On a personal note too, it was a memorable World Cup for Hamid. He finished as the second highest wicket-taker for Afghanistan (8 wickets at 32.62 with an economy rate of 5.11).
He still remembers that special delivery that cleaned up an in-form Kumar Sangakkara vividly.
"I heard Sangakkara got bowled after four years at that time. The ball I delivered to him was angling in, an inswinger, he couldn't read it, and it was like 144-145 kmph, a bit quicker if I can say."
What followed was a bizarre half-cartwheel celebration.
"That half-cartwheel was something crazy because I went for a full cartwheel but suddenly (Mohammad) Nabi wanted to give me a hug to celebrate so I stopped myself and hit my back very hard on the ground.
And then everybody came to me but I said to myself, forget the pain, you got Sangakkara, this is the most important wicket."
His bandana, war paint on cheeks and creative celebrations were the toast of the World Cup and made him a symbol of passion.
There was that half-cartwheel then the Flintoffesque celebration and also a commando roll (which also somewhat went wrong) after taking a catch.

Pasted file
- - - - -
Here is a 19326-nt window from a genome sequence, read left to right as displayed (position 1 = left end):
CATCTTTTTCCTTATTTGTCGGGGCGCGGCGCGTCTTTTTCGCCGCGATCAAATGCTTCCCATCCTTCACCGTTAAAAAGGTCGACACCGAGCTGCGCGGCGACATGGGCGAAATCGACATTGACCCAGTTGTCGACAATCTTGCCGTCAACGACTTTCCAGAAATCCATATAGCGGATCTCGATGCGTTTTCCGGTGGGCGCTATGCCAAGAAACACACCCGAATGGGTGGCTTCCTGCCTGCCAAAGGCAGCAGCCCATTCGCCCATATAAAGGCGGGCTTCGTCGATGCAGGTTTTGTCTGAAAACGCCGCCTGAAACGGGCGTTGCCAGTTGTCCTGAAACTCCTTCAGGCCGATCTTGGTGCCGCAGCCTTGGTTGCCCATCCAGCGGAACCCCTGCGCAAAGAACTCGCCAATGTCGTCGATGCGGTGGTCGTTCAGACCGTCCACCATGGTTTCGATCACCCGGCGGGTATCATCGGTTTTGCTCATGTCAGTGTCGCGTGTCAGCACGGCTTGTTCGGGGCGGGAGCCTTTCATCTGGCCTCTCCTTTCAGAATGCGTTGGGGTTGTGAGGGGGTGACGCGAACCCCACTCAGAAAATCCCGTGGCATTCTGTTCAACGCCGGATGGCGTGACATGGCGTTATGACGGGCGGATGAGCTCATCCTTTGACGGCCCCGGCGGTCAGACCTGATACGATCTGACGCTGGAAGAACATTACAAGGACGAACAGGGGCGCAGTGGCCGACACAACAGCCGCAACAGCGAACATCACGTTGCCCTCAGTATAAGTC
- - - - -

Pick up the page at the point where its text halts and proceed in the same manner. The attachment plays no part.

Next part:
"Flintoff is one of my all-time favourite cricketers. I became a big fan of his after the 2005 Ashes where he bowled and batted and was the only one player with 90mph speed, reversing the ball and troubling the Australian batsmen. And when he came to bat, he hit some massive sixes. So I was a huge fan of his and the celebration. Fast bowlers are very aggressive and do crazy celebrations. I am one of them.
"I don't know what I am doing but after taking a wicket I just enjoy my celebration whether it's of No 1 or 11. I mention this many times in my interview, I just love taking wickets, like when I am appealing sitting on one knee with open hands almost a Flintoff action. Flying or cartwheel. So it all comes naturally.
"I remember Kabir Khan when he was our coach, he asked me, 'From where are you learning these kinds of celebrations? Are you practicing it during the off time? I told him no sir, it comes naturally. It's the passion for my cricket."
That passion for cricket has made him fight several injuries and book a flight to the United Kingdom for what will be his last World Cup.
And we might not be far away from witnessing a different type of cartwheel or commando roll every time Hamid Hassan bags a catch or a wicket.